Article Lead Image

Anonymous turns against WikiLeaks

WikiLeaks' latest releasewas hidden behind a donation "paywall." Hacker collective Anonymous has not taken kindly to the fundraising attempt.


Lorraine Murphy


Posted on Oct 11, 2012   Updated on Jun 2, 2021, 9:35 am CDT

Back in the last century, in that most iconic of years, 1984, Stewart Brand famously said, “Information wants to be free.” That slogan has been a rallying cry for Internet activists and hackers ever since. It’s an ethos closely associated with WikiLeaks.

Or was.

Wednesday night WikiLeaks released 13,734 emails relating to Mitt Romney and the GOP, using all the might of its 1.6 million Twitter followers and 2.1 million Facebook friends to promote the publication. This is the first in a series of releases of an estimated 200,000 emails relating to both political parties coming before November 6. These timely and high-profile files are part of the Stratfor hack, also known as the GI (Global Intelligence) files, and they are the reason that Jeremy Hammond and much of the rest of the core of LulzSec are currently in custody (FBI informant Sabu excepted). LulzSec is alleged to have supplied the files to WikiLeaks, which had been forced to close its leak-gathering arm because of a financial blockade by Paypal, Mastercard, and Visa.

But before users could read the individual files, they had to pass something that looked an awful lot like a — gasp — paywall. What was it? Let’s backtrack a little.

Last week WikiLeaks debuted a daring new initiative, Vote WikiLeaks/Donate2012, encouraging individual voters to view their dollars as speech and put them towards the candidate they truly supported: WikiLeaks. The video features snippets from Obama’s speeches interspersed with pointed remarks from Julian Assange.

In the spirit of tweaking their enemies, they prominently featured options to donate via VISA and Mastercard, both of whom cut off WikiLeaks’ payments in 2010, precipitating a financial crisis from which WikiLeaks has yet to recover. Recent court victories have restored the credit card pathways, and the leak site is maximizing its possible exposure with this promotion.

Returning to the events of 12 hours ago: When users clicked from the index page to any specific Romney/GOP email, they were met with the bunting-clad fundraising video, the donate button, and a semi-transparent red overlay which made WikiLeaks’ pale blue font utterly illegible. And no X to close the pop-over. Faced with a money-soliciting video with no clear way to get around it, the usually supportive readers went wild.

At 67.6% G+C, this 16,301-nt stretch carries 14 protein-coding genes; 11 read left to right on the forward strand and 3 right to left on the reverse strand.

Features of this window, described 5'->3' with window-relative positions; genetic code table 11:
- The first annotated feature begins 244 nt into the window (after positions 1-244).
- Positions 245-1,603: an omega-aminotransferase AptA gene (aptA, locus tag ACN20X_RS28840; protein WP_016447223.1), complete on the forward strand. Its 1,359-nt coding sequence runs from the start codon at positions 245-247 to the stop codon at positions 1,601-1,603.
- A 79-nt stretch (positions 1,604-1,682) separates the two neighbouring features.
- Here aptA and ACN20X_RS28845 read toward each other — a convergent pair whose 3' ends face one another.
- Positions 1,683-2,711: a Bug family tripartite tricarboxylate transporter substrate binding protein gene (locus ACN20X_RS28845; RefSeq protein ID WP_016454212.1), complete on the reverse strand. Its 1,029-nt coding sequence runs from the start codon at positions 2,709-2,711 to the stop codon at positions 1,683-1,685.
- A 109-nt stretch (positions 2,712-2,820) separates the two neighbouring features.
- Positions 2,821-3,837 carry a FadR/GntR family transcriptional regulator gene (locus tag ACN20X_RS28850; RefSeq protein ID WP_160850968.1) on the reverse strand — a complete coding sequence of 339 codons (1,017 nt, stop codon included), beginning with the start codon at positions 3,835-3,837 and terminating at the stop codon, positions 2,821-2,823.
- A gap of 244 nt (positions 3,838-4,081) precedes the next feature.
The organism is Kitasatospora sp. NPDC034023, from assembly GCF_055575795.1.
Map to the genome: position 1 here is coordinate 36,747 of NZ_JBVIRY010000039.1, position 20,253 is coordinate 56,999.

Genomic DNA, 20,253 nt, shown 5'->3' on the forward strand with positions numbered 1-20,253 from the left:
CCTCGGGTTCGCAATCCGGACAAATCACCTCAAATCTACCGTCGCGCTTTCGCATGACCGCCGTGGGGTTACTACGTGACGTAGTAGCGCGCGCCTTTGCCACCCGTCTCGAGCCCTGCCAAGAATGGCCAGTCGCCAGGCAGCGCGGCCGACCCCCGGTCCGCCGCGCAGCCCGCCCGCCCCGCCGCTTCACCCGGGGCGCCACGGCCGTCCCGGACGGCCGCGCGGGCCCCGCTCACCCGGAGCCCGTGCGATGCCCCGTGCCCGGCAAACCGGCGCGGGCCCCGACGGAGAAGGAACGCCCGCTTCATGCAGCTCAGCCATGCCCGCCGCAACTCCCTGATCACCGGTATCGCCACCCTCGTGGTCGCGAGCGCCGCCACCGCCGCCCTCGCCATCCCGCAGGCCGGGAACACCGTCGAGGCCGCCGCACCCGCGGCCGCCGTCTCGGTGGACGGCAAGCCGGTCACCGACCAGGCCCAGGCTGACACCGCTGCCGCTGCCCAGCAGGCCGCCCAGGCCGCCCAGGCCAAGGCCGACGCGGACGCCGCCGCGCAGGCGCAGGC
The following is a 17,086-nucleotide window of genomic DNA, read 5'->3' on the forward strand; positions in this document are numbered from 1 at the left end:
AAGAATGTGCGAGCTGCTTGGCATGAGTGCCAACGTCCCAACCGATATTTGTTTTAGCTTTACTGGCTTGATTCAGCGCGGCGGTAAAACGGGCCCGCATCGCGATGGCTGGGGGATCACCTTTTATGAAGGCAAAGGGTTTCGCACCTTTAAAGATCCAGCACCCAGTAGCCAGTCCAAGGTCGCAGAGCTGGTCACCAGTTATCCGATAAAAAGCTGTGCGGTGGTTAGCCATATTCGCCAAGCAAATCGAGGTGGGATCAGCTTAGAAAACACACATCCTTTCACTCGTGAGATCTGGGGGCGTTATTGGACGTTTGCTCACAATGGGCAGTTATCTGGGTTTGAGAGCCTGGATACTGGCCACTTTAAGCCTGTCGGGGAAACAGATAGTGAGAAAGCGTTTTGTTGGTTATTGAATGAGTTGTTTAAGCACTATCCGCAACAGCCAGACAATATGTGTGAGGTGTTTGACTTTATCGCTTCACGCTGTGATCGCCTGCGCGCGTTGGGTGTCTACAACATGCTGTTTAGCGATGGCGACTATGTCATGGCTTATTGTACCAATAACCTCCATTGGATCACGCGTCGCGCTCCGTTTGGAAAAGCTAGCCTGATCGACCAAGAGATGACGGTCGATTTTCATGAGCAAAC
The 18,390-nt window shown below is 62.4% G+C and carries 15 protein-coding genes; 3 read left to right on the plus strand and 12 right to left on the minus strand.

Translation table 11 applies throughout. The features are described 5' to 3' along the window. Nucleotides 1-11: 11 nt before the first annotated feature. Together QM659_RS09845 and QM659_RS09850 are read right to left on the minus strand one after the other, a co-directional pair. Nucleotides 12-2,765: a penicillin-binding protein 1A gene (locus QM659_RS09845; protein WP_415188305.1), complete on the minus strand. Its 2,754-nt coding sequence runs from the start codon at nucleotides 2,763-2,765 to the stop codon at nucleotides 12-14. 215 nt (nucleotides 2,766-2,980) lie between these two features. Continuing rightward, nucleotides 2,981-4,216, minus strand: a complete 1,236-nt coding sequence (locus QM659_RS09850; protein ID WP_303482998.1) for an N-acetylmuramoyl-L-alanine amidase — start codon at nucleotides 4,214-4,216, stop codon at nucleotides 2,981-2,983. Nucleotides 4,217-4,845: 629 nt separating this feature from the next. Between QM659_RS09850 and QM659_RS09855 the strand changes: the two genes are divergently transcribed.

“What the hell, did @Wikileaks just commit suicide? Seems so,” tweeted Anonymous’ own leak site, Par:AnoIA. That was mild compared to the 285,000-Follower account AnonymousIRC, who has in the past mixed it up on Twitter with WikiLeaks. They unleashed the ALL CAPS with, “WE DO NOT MAKE MONEY WITH LEAKS. WE DESPISE ANYONE WHO DOES. over and out.” The 641,000-Follower YourAnonNews was, typically, more phlegmatic but no less definite, tweeting, “This, dear friends will lose you all allies you still had. @Wikileaks, please die in a fire, kthxbai.”

Some advised calm, keeping their eyes on shared goals. “That #Awkward moment when u see brother turn against brother. Well played #BigBrother well played! #Anonymous,” said Anonymous tweeter Mezcal1323.

There was disbelief, speculation that it was some kind of glitch. “I highly doubt that’s a paywall. It would be stupid, ineffective, and the epitome of hypocrisy,” tweeted Senator Anarchy. Anon Sikko replied, “im thinking its a coding error or something.”

It wasn’t.

Within an hour, the word went around Twitter that disabling JavaScript in your browser would get you around it, although that information was nowhere on the Web page. Other users reported that clicking to donate, then backing out before concluding the transaction, worked. Still others found that simply waiting (anywhere from ten minutes to an hour) exempted them from the importuning video. Others, that watching the video got you past it. And the Cryto Coding Collective released its own browser add-on specifically for the leaks.

Evidently, not good enough.

“I don’t give a shit about work arounds. We don’t risk prison to leak stuff for money,” said the very politically active PLF2012. And Emmi Einstein tweeted, “Even if this is a fuck up, @wikileaks should own up to it instead of denying any sort of “paywall” even if it was unintentional.”

Eventually, WikiLeaks did, some hours after the firestorm began, tweeting, “A tweet, share, wait or donate campaign is not a “paywall”. You can read about our blockade and funding systems here:

Yes, another donation link, and no acknowledgement that instructions about tweeting, sharing, or waiting were conspicuously lacking from the site. Never has a User Interface failure been so central to geopolitics.

“The end of an era. We unfollowed @Wikileaks and withdraw our support. It was an awesome idea, ruined by Egos. Good Bye. #Anonymous,” said AnonymousIRC, in a multipart Dear John letter. “We fail to see the difference between Wikileaks and any other fundraising scheme.”

That is what you call an expensive mistake. And all for lack of a simple X. The alphabet, at least, is still free.

Photos via Wikileaks/Twitter/GIFiles

Share this article
*First Published: Oct 11, 2012, 1:15 pm CDT